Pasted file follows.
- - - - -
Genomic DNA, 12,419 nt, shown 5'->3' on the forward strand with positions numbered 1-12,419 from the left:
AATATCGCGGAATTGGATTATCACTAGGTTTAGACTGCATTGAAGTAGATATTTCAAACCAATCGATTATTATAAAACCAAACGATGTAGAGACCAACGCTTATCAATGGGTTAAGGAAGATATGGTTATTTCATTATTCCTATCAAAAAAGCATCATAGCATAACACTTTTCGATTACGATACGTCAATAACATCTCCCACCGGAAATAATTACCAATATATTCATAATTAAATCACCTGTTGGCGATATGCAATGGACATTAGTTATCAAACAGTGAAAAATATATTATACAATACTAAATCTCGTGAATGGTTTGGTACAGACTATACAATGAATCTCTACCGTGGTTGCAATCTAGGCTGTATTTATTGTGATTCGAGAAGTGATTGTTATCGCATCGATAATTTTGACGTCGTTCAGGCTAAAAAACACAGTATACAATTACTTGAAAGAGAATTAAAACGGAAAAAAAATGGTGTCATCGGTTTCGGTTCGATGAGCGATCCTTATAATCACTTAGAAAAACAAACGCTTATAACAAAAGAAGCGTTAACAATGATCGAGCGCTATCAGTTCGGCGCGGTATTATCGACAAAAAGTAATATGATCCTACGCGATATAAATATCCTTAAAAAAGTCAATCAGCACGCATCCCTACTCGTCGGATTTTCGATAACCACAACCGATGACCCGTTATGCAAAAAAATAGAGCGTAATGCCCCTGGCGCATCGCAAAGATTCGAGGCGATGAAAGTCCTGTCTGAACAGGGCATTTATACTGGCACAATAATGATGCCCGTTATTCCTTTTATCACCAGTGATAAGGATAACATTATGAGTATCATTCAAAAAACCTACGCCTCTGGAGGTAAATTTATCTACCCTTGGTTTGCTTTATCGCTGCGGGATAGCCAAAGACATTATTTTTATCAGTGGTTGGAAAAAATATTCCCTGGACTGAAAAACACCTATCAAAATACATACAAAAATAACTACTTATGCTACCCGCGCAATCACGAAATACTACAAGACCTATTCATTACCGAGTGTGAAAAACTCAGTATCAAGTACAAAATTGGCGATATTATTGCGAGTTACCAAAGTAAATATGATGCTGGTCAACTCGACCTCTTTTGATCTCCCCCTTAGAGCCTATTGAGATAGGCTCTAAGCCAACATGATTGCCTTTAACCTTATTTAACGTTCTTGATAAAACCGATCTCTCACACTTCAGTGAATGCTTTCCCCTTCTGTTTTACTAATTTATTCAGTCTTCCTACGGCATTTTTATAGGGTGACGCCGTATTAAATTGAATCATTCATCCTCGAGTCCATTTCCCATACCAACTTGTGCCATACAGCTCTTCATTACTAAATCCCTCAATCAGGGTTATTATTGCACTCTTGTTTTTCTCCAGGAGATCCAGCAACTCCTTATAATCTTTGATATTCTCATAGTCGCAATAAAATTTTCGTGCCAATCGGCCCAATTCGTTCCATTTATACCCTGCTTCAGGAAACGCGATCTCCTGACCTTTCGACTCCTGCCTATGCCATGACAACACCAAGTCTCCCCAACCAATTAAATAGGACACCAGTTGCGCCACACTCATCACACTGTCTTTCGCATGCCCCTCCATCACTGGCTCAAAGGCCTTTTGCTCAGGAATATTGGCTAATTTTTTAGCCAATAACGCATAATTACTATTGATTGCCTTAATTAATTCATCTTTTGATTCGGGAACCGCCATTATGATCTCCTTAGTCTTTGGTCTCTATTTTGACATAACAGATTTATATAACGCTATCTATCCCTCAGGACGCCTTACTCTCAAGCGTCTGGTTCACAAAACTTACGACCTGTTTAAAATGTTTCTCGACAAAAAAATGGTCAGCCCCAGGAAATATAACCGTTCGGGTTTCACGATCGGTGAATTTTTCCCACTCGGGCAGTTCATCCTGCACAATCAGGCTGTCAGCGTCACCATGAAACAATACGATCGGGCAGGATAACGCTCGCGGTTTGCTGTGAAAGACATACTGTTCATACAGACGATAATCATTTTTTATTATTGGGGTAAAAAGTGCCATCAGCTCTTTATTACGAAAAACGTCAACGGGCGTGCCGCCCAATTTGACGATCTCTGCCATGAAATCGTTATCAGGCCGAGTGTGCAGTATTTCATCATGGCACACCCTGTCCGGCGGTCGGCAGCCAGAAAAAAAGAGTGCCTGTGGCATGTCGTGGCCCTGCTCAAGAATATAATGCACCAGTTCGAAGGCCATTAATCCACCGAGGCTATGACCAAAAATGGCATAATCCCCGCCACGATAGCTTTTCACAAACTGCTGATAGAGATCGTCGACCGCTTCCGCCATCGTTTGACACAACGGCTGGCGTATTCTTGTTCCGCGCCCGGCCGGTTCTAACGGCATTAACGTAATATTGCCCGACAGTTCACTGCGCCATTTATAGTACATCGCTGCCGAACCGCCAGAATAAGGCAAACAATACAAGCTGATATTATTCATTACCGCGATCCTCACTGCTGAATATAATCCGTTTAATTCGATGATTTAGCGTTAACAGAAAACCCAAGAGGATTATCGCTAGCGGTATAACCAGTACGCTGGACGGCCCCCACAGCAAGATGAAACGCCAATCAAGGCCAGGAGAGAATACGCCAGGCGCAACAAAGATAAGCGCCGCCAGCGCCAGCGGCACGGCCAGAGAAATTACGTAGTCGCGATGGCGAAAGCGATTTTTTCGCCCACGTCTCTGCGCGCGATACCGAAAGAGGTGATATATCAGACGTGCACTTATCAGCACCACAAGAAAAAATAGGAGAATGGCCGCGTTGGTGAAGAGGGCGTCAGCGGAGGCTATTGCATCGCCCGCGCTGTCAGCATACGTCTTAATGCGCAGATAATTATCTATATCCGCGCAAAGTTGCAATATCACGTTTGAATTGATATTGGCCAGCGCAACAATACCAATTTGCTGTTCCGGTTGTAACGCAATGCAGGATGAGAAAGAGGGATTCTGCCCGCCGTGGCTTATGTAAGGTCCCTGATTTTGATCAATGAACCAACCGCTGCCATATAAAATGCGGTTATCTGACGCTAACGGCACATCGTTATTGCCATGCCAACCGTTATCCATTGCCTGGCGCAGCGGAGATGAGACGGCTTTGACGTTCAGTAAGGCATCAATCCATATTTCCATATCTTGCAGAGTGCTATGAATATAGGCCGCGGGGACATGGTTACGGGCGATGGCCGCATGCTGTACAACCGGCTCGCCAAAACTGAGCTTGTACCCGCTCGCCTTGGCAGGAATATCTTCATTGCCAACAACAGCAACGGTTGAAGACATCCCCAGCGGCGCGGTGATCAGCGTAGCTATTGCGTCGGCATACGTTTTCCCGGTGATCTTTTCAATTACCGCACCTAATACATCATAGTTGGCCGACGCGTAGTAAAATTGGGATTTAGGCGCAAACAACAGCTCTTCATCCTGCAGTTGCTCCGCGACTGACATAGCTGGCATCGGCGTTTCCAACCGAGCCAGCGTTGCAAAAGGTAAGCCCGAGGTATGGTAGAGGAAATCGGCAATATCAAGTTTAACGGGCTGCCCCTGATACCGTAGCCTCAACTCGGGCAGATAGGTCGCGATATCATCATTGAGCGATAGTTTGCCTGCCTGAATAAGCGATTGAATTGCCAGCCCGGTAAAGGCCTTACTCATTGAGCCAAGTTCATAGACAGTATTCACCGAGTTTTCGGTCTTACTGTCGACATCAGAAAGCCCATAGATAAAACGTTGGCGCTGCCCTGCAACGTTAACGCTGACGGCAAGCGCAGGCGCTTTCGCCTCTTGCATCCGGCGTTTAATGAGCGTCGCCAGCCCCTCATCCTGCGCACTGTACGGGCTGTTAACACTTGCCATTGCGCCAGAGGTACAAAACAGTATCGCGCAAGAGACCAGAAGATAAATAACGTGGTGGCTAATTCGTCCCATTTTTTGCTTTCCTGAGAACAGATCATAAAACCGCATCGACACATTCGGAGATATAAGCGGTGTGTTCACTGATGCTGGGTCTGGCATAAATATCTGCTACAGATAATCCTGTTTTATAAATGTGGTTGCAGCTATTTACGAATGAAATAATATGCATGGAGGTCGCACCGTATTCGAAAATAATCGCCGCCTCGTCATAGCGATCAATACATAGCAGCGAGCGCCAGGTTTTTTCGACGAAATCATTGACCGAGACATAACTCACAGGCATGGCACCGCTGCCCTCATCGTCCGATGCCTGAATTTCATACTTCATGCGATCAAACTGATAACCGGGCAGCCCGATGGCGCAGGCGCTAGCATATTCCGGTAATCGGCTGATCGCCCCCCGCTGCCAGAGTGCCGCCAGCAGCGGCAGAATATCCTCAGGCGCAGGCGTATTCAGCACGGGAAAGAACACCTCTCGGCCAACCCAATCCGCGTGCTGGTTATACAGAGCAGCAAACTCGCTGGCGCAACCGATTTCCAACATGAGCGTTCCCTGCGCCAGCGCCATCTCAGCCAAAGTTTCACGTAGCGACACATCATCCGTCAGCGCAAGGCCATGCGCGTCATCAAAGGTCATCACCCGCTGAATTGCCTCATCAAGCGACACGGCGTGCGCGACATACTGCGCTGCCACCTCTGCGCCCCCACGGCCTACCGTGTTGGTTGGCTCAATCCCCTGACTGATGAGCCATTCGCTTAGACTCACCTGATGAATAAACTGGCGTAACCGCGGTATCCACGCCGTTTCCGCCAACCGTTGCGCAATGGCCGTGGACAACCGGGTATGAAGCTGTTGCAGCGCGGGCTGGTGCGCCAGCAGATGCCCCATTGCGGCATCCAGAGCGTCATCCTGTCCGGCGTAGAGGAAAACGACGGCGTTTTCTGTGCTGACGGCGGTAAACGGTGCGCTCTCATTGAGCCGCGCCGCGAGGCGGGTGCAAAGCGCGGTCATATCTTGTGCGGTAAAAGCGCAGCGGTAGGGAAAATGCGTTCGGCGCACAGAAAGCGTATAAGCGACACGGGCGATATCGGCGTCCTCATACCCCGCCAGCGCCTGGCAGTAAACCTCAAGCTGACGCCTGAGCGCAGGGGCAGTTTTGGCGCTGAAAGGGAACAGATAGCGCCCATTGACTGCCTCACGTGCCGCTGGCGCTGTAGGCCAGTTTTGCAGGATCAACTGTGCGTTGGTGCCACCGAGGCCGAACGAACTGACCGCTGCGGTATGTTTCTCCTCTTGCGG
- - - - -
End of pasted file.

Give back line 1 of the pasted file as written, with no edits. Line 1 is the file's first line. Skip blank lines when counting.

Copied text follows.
Genomic DNA, 12,419 nt, shown 5'->3' on the forward strand with positions numbered 1-12,419 from the left: